--> --> Abstract: Hydrodynamic Fractionation of Minerals and Textures in Submarine Fans: Implications for the Prediction of Reservoir Quality, by Jane Stammer, David Pyles, Alexandra Fleming, Julian Clark, Morgan D. Sullivan, Gregory Gordon, and Jeremiah D. Moody; #90124 (2011)

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Making the Next Giant Leap in Geosciences
April 10-13, 2011, Houston, Texas, USA

Hydrodynamic Fractionation of Minerals and Textures in Submarine Fans: Implications for the Prediction of Reservoir Quality

Jane Stammer1; David Pyles1; Alexandra Fleming1; Julian Clark2; Morgan D. Sullivan3; Gregory Gordon1; Jeremiah D. Moody1

(1) Chevron Center of Research Excellence, Colorado School of Mines, Denver, CO.

(2) Clastic Stratigraphy R&D, Chevron ETC, San Ramon, CA.

(3) Clastic Stratigraphy R&D, Chevron ETC, Houston, CA.

Submarine fans are excellent oil and gas reservoirs. Outcrop and subsurface studies document that these systems consist of channels and lobes that compensationally stack. Additionally, studies show that individual lobes have a thick axis and strata thin and become finer-grained toward the lateral and distal margins. No studies have documented how reservoir quality changes laterally and longitudinally in these deposits. This study uses exceptionally well-exposed outcrops of lobe strata in the Point Loma Formation, San Diego, California to test how turbidity currents hydrodynamically fractionate mineral grains of different size, shape, and density, and the how this affects reservoir quality.

A single bed within a larger lobe element is studied over 2.5 km from axis to margin. Macro- and micro-scale parameters are documented along the profile and include bed thickness, primary and secondary sedimentary structures, mineral composition, sorting, grain size, and grain shape. There is a systematic axis-to-margin change in the character of the bed. In the axial position of the lobe where the bed is the thickest, it consists of 4 m of structureless sandstone, is well sorted, and ranges from coarse sand to pebble-sized shale clasts. The bed maintains a similar character for approximately 1.5 km. In the off-axis location, bed thickness decreases abruptly to 0.5 m, and consists of structureless sand, layers of shale clasts and silty laminae, sorting decreases, and ranges from silt to pebble-sized shale clasts. At the margin, the bed is only 20 cm thick, and consists of ripple laminated siltstone to very-fine sandstone, has poor sorting, and ranges from clay to fine sand. The bed continues laterally as a terminal siltstone. Preliminary data show that the percentage of K-feldspar increases relative to quartz along the profile. Therefore, hydrodynamic fractionation of minerals and textures is an important process that operates in submarine fans.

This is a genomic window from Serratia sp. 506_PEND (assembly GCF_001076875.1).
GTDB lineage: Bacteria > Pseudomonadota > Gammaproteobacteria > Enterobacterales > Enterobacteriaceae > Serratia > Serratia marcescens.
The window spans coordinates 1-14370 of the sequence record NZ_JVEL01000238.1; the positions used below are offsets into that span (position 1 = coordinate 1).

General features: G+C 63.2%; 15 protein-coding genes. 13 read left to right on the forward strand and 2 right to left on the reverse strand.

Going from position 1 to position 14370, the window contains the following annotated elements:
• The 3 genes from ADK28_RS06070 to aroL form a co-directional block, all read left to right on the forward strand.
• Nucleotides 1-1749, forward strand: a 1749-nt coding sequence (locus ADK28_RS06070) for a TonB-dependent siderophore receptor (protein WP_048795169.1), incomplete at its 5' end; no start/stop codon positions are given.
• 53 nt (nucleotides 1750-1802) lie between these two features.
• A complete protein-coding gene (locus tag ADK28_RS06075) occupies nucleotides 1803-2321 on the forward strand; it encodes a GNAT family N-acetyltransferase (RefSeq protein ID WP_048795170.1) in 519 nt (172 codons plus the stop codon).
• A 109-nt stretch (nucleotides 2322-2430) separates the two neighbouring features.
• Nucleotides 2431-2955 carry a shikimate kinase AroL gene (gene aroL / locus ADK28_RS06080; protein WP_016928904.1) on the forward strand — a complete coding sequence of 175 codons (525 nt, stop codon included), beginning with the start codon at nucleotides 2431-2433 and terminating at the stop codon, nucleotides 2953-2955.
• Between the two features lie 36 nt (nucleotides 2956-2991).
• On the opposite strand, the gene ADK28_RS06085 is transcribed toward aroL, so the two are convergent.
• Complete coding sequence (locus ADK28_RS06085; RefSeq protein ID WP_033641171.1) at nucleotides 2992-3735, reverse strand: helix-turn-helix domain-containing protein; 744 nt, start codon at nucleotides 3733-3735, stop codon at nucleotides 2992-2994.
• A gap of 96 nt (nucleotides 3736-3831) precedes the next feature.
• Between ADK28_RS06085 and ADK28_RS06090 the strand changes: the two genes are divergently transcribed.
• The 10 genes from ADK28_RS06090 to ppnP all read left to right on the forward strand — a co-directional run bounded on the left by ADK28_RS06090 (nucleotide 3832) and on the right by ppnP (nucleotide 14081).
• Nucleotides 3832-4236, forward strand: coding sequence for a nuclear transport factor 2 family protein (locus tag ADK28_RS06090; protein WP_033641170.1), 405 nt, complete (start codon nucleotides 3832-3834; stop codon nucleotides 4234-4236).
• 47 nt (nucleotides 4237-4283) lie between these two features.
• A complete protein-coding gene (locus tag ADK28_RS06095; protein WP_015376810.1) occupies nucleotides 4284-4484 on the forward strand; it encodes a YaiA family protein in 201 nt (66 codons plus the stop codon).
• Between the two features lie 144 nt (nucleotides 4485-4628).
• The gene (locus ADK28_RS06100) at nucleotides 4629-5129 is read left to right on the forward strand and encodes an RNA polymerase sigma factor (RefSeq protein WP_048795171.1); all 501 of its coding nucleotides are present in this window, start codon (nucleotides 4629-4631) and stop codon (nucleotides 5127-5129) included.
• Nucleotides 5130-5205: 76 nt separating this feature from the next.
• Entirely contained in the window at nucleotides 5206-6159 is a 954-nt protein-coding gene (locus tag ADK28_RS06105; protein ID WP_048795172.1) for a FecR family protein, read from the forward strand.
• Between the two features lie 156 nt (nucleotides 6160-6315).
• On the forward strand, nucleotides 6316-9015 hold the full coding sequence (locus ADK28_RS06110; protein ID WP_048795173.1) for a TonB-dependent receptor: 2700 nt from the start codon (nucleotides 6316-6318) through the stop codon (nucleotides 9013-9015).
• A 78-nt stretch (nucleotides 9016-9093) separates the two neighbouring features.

Hydrodynamic fractionation has an impact on primary and secondary porosity and permeability. Its effect on primary porosity is controlled by sorting and packing of grains, whereas secondary porosity is greatly controlled by the diagenetic alteration of feldspars to clay minerals. Off-axis and marginal facies have poor sorting and a higher proportion of K-feldspar, which indicates that these areas are likely to have lower porosity and permeability values compared to more axial locations.